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hmsantrim

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Re: Motor sailer for beginner
« Reply #4 on: August 14, 2014, 03:52:06 PM »

Hi Inertia.
       The idea of the aux motor is not for sailing into the wind but for when there is no wind or when coming up a narrow river to berth.
 At eight I would have thought the lad old enough to have the idea of sailing into the wind shown to him in an easy to understand diagram.
 IE: using the clock face, if the wind is blowing in a line from 12 to 6  you have to sail in a zig zag across that line say you start at 7 you would head right across to 4 then tack (turn) left from 4 across to 9 then from 9 tack right across to 2 then tac left acrosss to 11.
 All the time you are you are working your way up zig zaging across the line from 12 to 6 the direction the wind is blowing from. 
 When sailing into the wind the sail should just have a little slack on it
 When you have tacked along the line as far as possible you come about ( turn around ).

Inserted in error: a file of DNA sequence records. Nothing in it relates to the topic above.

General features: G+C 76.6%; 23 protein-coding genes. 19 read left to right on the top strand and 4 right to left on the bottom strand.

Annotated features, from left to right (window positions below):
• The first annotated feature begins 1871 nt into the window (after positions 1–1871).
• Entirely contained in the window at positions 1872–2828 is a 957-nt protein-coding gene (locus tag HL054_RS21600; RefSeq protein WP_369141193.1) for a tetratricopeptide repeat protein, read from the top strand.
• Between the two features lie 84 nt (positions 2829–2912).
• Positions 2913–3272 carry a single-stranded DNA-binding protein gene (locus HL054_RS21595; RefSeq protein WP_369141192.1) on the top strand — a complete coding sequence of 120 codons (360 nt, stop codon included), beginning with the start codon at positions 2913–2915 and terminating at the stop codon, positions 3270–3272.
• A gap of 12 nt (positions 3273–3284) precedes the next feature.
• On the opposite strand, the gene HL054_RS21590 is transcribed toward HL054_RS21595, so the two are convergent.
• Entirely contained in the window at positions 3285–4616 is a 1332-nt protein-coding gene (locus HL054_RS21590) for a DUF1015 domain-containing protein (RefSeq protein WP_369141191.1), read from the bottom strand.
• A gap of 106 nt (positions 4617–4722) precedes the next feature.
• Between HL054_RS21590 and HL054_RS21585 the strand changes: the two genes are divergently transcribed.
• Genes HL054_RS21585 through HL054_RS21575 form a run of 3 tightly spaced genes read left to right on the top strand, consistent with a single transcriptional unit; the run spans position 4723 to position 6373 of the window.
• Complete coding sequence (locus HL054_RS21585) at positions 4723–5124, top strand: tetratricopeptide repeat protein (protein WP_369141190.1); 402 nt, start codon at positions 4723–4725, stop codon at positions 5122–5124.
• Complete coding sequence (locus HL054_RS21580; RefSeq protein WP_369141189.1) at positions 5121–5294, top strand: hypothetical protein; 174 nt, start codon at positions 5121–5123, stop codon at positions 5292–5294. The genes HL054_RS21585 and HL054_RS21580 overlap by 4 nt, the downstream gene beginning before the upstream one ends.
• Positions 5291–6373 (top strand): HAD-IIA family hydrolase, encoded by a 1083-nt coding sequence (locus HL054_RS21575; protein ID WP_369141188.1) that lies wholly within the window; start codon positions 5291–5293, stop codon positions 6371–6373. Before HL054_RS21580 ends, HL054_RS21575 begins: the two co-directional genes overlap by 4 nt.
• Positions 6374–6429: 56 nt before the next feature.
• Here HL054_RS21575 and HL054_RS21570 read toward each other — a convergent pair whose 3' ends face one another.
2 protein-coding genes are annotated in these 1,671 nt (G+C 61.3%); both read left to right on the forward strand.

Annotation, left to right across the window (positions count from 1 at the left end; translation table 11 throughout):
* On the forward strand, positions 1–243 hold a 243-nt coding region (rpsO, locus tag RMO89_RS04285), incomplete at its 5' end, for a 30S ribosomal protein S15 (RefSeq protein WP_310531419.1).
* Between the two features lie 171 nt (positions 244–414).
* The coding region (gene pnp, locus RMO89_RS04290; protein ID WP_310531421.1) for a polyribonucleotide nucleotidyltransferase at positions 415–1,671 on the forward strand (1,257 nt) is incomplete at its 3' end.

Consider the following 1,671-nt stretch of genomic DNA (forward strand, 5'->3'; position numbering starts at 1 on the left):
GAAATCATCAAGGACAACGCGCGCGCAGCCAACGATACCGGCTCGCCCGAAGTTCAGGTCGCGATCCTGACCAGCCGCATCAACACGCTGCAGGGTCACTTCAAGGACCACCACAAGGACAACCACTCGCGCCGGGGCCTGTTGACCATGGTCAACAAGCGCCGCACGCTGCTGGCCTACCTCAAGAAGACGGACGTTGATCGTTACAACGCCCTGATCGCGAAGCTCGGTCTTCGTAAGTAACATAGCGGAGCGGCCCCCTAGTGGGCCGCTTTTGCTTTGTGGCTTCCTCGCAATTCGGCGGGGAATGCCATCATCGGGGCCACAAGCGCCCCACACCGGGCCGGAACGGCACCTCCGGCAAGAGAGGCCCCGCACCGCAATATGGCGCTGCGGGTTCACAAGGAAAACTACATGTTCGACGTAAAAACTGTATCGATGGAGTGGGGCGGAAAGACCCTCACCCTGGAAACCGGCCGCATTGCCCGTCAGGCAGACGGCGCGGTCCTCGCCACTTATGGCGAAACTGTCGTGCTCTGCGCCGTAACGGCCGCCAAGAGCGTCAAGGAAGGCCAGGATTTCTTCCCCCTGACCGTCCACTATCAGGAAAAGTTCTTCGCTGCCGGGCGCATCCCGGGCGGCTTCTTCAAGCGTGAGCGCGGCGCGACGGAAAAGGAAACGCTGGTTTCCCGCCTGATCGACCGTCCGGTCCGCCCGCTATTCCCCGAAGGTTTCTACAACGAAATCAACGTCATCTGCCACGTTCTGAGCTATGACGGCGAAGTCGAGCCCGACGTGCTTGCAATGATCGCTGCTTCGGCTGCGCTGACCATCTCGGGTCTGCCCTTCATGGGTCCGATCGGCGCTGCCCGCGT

Frank.
                       photo tacking-into-the-wind_zps2c30c06f.jpg
 
 
 
   
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roycv

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Re: Motor sailer for beginner
« Reply #5 on: August 14, 2014, 06:24:06 PM »

Hi Inertia. Previous contribution is good.
My solution for a small motor is for lunch time when the wind has dropped.

You would need much more power to head towards the wind, which when you think about it is pointless.  You might as well sail sorry motor, to where you want and ignore the wind.

regards Roy
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Boomer

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Re: Motor sailer for beginner
« Reply #6 on: September 06, 2014, 07:24:08 PM »

Luv to see any photos of Motor Sailor models!
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Boomer

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Re: Motor sailer for beginner
« Reply #8 on: September 19, 2014, 12:44:44 AM »

Frank
That is an amazing yacht to be sure. Love to have a boat like that some day!
Thanks for sharing it with us.
Boomer
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chipmonk

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Re: Motor sailer for beginner
« Reply #9 on: September 19, 2014, 02:50:05 PM »

Hi Boomer, FYI the hull and drawings for the Inga IV are available from kingston mouldings http://www.kingstonmouldings.co.uk/products.html. There was a smaller ketch rigged motor sailer called "Maid of Styrene" available from the scale model boatyard a while back. But after the owners demise the site closed. Maybe some of the drawings are still about. I'm not sure my set is complete. Hope that is helpful.
Cheers Chris M